Sarah Palin, the Republican vice presidential candidate in 2008, revived her outrageous claim that President Barack Obama’s health-care law, the Affordable Care Act, includes a provision for “death panels.”
Palin made the comment in a Facebook post on Tuesday in anticipation of the U.S. Supreme Court’s decision on the constitutionality of the health-care law. Palin first uttered her “death panels” claim after the Obama administration made its proposal for comprehensive health care in 2009.
“Though I was called a liar for calling it like it is,” Palin said in her post, “many of these accusers finally saw that Obamacare did in fact create a panel of faceless bureaucrats who have the power to make life and death decisions about health care funding”
Palin was indeed called a “liar” three years ago because what she said was as maliciously reckless as it was maliciously false. The fact-checking Web site, PolitiFact.com, later recognized Palin’s “death panels” statement as its lie of the year.
To much of the United States, Palin is a punch line in search of a joke. But she deserves to be taken seriously because, perhaps more than any one else, she represents the rhetoric of the far right, where outrage trumps fact and demagoguery trumps reason, and where, more and more, we get our news from the Comedy Channel and our comedy from Fox News.
On August 7, 2009, two weeks after resigning as governor of Alaska a little more than halfway through her four-year term, Palin said that Obama’s health-care legislation would ration care to the sick and elderly and include panels to decide if such people are put the death. “And who will suffer the most when they ration care?” she said. “The sick, the elderly, and the disabled, of course. The America I know and love is not one in which my parents or my baby with Down’s Syndrome will have to stand in front of Obama’s “death panels.’ So his bureaucrats can decide, based on a subjective judgment of their “level of productivity in society, whether they are worthy of healthcare.’ ”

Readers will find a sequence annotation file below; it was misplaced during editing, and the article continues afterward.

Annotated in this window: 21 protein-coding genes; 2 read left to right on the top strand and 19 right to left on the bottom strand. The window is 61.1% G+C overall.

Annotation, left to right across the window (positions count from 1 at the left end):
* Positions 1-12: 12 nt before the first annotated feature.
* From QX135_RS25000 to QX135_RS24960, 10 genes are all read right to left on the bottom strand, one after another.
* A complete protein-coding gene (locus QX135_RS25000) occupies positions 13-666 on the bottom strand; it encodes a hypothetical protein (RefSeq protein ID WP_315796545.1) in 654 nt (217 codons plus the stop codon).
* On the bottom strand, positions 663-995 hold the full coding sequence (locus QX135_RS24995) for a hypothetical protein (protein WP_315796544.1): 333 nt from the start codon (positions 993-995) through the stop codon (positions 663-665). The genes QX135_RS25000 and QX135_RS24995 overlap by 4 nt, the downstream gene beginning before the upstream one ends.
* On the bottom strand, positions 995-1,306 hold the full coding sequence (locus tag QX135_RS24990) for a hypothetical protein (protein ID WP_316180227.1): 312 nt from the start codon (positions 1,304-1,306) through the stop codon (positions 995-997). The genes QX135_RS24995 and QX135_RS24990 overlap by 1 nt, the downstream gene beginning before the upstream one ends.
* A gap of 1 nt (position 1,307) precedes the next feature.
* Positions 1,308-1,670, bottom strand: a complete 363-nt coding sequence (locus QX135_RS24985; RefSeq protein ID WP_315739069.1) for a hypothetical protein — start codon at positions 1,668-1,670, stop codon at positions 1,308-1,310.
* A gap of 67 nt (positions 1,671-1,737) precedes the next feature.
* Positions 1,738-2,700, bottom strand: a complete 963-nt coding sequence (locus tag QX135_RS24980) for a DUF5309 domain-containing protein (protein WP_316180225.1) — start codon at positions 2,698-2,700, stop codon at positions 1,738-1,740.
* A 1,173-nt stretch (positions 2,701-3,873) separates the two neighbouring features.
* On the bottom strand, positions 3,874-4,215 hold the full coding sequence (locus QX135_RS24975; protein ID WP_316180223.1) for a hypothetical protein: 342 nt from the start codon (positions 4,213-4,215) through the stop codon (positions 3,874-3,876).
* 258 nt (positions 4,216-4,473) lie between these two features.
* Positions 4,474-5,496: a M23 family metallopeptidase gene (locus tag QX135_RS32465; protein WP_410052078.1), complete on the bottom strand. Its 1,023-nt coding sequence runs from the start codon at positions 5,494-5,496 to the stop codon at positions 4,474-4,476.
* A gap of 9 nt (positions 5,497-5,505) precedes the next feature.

Former U.S. Speaker of the House Newt Gingrich, Fox News television commentator Sean Hannity, and radio talk show hosts Rush Limbaugh and Glenn Beck were among those on the far right who supported Palin’s “death panels” statement without investigating — or probably caring — whether the statement was true.
The Associated Press and FactCheck.org found no mention of death panels or euthanasia in any of the health-care bills in Congress. Furthermore, PolitiFact.com. said it had investigated every health-care bill in Congress and that none mentioned judging a person’s “level of productivity in society to determine whether they are worthy of healthcare.” It also found that Palin had, in fact, introduced the term “death panels” into the health-care debate.
Palin’s statement was so extreme that it offended Congressional conservatives who opposed the health-care bill. U.S. Rep. Jack Kingston of Georgia said that there were no “death panels” in the health-care bill. “It’s a scare tactic. There’s no question about it.” U.S. Sen. Johnny Isakson, also of Georgia, called Palin’s statement “nuts.”
Conservative columnist David Brooks of the New York Times used similar language to describe the claim made by Palin and her supporters. “Yeah. Again, that’s crazy,” he said. “If–the crazies are attacking the plan because it’ll cut off granny, and that–that’s simply not true.”
When Palin was later asked if she regretted the “death panels” statement, she responded with hubris that was equaled only by the clumsiness of her grammar. “I would characterize them like that again in a heartbeat,” she said.
Palin’s fondness for malicious and reckless statements ill serve her as a serious candidate for national office. But they didn’t preclude her from an influential and high-paying position where she could express her opinions to an audience who cared as little about the truth as she did. Five months after her “death panels” statement, Fox News signed Palin to a multi-year contract to be an analyst. “It’s wonderful to be a part of a place,” she said, “that so values fair and balanced work.”
Chris Lamb is a professor of Communication at the College of Charleston, in Charleston, SC, he teaches courses in journalism and media studies. He has written hundreds of newspaper columns that have appeared in the Washington Post, Los Angeles (more…)